Last Updated on December 13, 2019
Data is rarely clean and often you can have corrupt or missing values.
It is important to identify, mark and handle missing data when developing machine learning models in order to get the very best performance.
In this post you will discover how to handle missing values in your machine learning data using Weka.
After reading this post you will know:
- How to mark missing values in your dataset.
- How to remove data with missing values from your dataset.
- How to impute missing values.
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Predict the Onset of Diabetes
The problem used for this example is the Pima Indians onset of diabetes dataset.
It is a classification problem where each instance represents medical details for one patient and the task is to predict whether the patient will have an onset of diabetes within the next five years.
You can learn more about the dataset here:
You can also access this dataset in your Weka installation, under the data/ directory in the file called diabetes.arff.
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Mark Missing Values
The Pima Indians dataset is a good basis for exploring missing data.
Some attributes such as blood pressure (pres) and Body Mass Index (mass) have values of zero, which are impossible. These are examples of corrupt or missing data that must be marked manually.
You can mark missing values in Weka using the NumericalCleaner filter. The recipe below shows you how to use this filter to mark the 11 missing values on the Body Mass Index (mass) attribute.
1. Open the Weka Explorer.
2. Load the Pima Indians onset of diabetes dataset.
3. Click the “Choose” button for the Filter and select NumericalCleaner, it us under unsupervized.attribute.NumericalCleaner.
4. Click on the filter to configure it.
5. Set the attributeIndicies to 6, the index of the mass attribute.
6. Set minThreshold to 0.1E-8 (close to zero), which is the minimum value allowed for the attribute.
7. Set minDefault to NaN, which is unknown and will replace values below the threshold.
8. Click the “OK” button on the filter configuration.
9. Click the “Apply” button to apply the filter.
Click “mass” in the “attributes” pane and review the details of the “selected attribute”. Notice that the 11 attribute values that were formally set to 0 are not marked as Missing.
In this example we marked values below a threshold as missing.
You could just as easily mark them with a specific numerical value. You could also mark values missing between a upper and lower range of values.
Next, let’s look at how we can remove instances with missing values from our dataset.
Remove Missing Data
Now that you know how to mark missing values in your data, you need to learn how to handle them.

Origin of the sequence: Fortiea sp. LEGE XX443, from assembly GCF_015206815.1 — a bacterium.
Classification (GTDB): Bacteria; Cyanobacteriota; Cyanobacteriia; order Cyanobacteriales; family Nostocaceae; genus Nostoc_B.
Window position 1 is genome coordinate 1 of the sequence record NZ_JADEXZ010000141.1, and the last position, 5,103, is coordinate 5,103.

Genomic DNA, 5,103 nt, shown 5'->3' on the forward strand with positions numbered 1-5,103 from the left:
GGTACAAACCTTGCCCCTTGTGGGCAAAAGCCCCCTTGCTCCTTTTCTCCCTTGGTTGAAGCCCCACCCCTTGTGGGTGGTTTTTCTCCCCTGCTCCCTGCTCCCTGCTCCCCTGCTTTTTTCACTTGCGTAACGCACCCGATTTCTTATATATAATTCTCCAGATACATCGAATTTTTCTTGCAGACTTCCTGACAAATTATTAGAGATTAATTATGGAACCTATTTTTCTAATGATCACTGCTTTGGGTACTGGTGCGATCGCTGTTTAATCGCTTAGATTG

A simple way to handle missing data is to remove those instances that have one or more missing values.
You can do this in Weka using the RemoveWithValues filter.
Continuing on from the above recipe to mark missing values, you can remove missing values as follows:
1. Click the “Choose” button for the Filter and select RemoveWithValues, it us under unsupervized.instance.RemoveWithValues.
2. Click on the filter to configure it.
3. Set the attributeIndicies to 6, the index of the mass attribute.
4. Set matchMissingValues to “True”.
5. Click the “OK” button to use the configuration for the filter.
6. Click the “Apply” button to apply the filter.
Click “mass” in the “attributes” section and review the details of the “selected attribute”.
Notice that the 11 attribute values that were marked Missing have been removed from the dataset.
Note, you can undo this operation by clicking the “Undo” button.
Impute Missing Values
Instances with missing values do not have to be removed, you can replace the missing values with some other value.
This is called imputing missing values.
It is common to impute missing values with the mean of the numerical distribution. You can do this easily in Weka using the ReplaceMissingValues filter.
Continuing on from the first recipe above to mark missing values, you can impute the missing values as follows:
1. Click the “Choose” button for the Filter and select ReplaceMissingValues, it us under unsupervized.attribute.ReplaceMissingValues.
2. Click the “Apply” button to apply the filter to your dataset.
Click “mass” in the “attributes” section and review the details of the “selected attribute”.
Notice that the 11 attribute values that were marked Missing have been set to the mean value of the distribution.
In this post you discovered how you can handle missing data in your machine learning dataset using Weka.
Specifically, you learned:
- How to mark corrupt values as missing in your dataset.
- How to remove instances with missing values from your dataset.
- How to impute mean values for missing values in your dataset.
Do you have any questions about missing data or about this tutorial? Ask your questions in the comments below and I will do my best to answer.
I am to ask a question when the data having missing numeric values(blank) is subjected to classification say Multilayer Perceptron, what value is taken for calculation by the WEKA.
Hi Ramesh, you can pre-process your data to impute missing values with a mean or other constant value.
Hi, thank you for your instructions. Now that I have removed the instances with a particular missing attribute value, I would like to train with the remaining data to predict the missing values I just removed, how do I do that?
Hi Enrique, my best advice would be to save a copy of your transformed dataset.
You can then load it in the future and use it in your Exploration and Experiments.
hi sir, thanks for such a fruitful demo. I wanted to ask if we can use KNN imputation with Weka. Or any other imputation based on nearest neighbors
I’m not sure off-hand Shah.
But we are not even sure, which machine learning technique is used by WEKA for imputation or replacing values.
The ReplaceMissingValues filter replaces values with the mean or mode for real and nominal values respectively.
You can learn more here:
I want to predict an attribute which is present in training dataset but absent in test dataset. Even if it is present, I tried using that brand instances as Null or missing values. I am using randomforest and it gats wrapped in inputmapped classifier and although it executes but it predicts only ? marks(i.e,. Null).